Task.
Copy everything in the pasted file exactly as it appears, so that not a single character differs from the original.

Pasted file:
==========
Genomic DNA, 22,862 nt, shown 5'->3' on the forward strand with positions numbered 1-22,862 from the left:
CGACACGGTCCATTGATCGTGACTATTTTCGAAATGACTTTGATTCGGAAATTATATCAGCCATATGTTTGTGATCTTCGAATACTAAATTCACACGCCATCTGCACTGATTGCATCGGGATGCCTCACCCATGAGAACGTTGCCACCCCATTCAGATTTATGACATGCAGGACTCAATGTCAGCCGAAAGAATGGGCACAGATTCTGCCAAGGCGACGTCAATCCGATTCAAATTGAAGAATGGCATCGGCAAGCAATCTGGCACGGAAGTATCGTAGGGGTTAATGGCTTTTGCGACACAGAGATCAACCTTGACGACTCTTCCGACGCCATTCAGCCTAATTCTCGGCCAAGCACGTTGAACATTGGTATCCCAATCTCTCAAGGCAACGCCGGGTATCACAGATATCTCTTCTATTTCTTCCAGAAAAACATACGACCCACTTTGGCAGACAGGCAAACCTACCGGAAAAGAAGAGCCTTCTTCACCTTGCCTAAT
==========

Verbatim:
Genomic DNA, 22,862 nt, shown 5'->3' on the forward strand with positions numbered 1-22,862 from the left:
CGACACGGTCCATTGATCGTGACTATTTTCGAAATGACTTTGATTCGGAAATTATATCAGCCATATGTTTGTGATCTTCGAATACTAAATTCACACGCCATCTGCACTGATTGCATCGGGATGCCTCACCCATGAGAACGTTGCCACCCCATTCAGATTTATGACATGCAGGACTCAATGTCAGCCGAAAGAATGGGCACAGATTCTGCCAAGGCGACGTCAATCCGATTCAAATTGAAGAATGGCATCGGCAAGCAATCTGGCACGGAAGTATCGTAGGGGTTAATGGCTTTTGCGACACAGAGATCAACCTTGACGACTCTTCCGACGCCATTCAGCCTAATTCTCGGCCAAGCACGTTGAACATTGGTATCCCAATCTCTCAAGGCAACGCCGGGTATCACAGATATCTCTTCTATTTCTTCCAGAAAAACATACGACCCACTTTGGCAGACAGGCAAACCTACCGGAAAAGAAGAGCCTTCTTCACCTTGCCTAAT